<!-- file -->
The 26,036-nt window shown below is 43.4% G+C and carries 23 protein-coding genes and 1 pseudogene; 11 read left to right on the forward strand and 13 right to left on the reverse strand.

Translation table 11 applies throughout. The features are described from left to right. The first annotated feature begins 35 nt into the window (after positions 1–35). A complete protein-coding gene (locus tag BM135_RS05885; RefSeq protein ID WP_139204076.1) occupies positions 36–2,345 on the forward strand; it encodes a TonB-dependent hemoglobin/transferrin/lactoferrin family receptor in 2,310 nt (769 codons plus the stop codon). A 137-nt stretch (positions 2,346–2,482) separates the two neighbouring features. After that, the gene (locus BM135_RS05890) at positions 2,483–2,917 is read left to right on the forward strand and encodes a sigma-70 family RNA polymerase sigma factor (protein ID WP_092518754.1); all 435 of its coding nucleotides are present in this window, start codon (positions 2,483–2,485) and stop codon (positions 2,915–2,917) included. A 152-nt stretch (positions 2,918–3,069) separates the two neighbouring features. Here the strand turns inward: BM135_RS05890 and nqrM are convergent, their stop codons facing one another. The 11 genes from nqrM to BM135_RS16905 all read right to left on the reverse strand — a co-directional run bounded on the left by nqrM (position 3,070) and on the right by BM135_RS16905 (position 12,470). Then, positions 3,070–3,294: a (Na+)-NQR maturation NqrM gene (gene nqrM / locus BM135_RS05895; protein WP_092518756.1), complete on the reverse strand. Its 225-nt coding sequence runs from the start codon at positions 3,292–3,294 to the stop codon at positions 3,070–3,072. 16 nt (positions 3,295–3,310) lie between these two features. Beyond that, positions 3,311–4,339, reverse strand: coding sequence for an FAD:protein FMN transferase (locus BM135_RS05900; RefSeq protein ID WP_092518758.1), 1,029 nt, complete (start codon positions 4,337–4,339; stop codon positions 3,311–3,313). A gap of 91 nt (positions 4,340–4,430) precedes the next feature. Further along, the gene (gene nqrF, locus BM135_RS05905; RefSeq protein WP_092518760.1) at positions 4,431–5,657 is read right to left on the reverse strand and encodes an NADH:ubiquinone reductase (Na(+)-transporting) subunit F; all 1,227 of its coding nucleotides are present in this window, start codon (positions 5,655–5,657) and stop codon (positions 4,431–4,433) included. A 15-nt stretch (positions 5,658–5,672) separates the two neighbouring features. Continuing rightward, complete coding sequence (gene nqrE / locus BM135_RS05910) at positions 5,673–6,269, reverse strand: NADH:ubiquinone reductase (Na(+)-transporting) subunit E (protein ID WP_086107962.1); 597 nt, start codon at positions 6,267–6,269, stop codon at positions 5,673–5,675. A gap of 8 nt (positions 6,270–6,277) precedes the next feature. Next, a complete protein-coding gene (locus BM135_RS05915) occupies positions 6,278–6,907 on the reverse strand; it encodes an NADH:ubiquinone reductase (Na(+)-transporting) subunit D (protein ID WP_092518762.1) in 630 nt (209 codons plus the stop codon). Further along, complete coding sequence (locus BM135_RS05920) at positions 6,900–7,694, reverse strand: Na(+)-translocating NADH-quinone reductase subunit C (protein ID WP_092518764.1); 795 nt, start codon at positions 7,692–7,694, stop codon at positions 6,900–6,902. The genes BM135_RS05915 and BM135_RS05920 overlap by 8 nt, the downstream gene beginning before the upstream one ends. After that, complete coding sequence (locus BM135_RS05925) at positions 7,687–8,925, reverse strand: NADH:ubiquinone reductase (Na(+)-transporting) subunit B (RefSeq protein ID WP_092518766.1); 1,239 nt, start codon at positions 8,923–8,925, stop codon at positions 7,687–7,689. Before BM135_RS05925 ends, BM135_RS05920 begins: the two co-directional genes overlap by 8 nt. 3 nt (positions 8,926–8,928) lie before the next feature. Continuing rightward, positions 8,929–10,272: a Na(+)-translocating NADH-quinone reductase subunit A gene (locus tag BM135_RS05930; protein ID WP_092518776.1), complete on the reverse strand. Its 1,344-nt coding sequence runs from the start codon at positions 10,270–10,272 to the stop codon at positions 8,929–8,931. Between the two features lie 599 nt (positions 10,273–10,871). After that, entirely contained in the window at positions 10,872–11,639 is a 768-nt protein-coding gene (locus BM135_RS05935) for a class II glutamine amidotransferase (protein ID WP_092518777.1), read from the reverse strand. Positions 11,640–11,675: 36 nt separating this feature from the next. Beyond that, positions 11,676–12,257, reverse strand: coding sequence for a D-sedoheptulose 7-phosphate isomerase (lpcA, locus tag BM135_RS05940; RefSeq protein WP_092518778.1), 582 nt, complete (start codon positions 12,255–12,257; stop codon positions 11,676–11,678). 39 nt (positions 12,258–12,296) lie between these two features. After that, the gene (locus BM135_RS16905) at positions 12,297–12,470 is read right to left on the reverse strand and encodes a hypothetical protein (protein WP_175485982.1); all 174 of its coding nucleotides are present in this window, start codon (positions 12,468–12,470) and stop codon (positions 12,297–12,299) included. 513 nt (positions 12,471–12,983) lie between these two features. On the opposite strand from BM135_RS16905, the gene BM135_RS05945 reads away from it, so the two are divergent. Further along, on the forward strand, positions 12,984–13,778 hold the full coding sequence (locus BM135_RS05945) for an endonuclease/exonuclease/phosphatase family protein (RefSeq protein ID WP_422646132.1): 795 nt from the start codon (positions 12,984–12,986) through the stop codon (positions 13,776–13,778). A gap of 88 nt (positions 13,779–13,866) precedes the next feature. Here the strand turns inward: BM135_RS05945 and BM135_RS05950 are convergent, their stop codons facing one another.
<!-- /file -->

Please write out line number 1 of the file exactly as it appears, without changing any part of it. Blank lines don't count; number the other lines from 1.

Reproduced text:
The 26,036-nt window shown below is 43.4% G+C and carries 23 protein-coding genes and 1 pseudogene; 11 read left to right on the forward strand and 13 right to left on the reverse strand.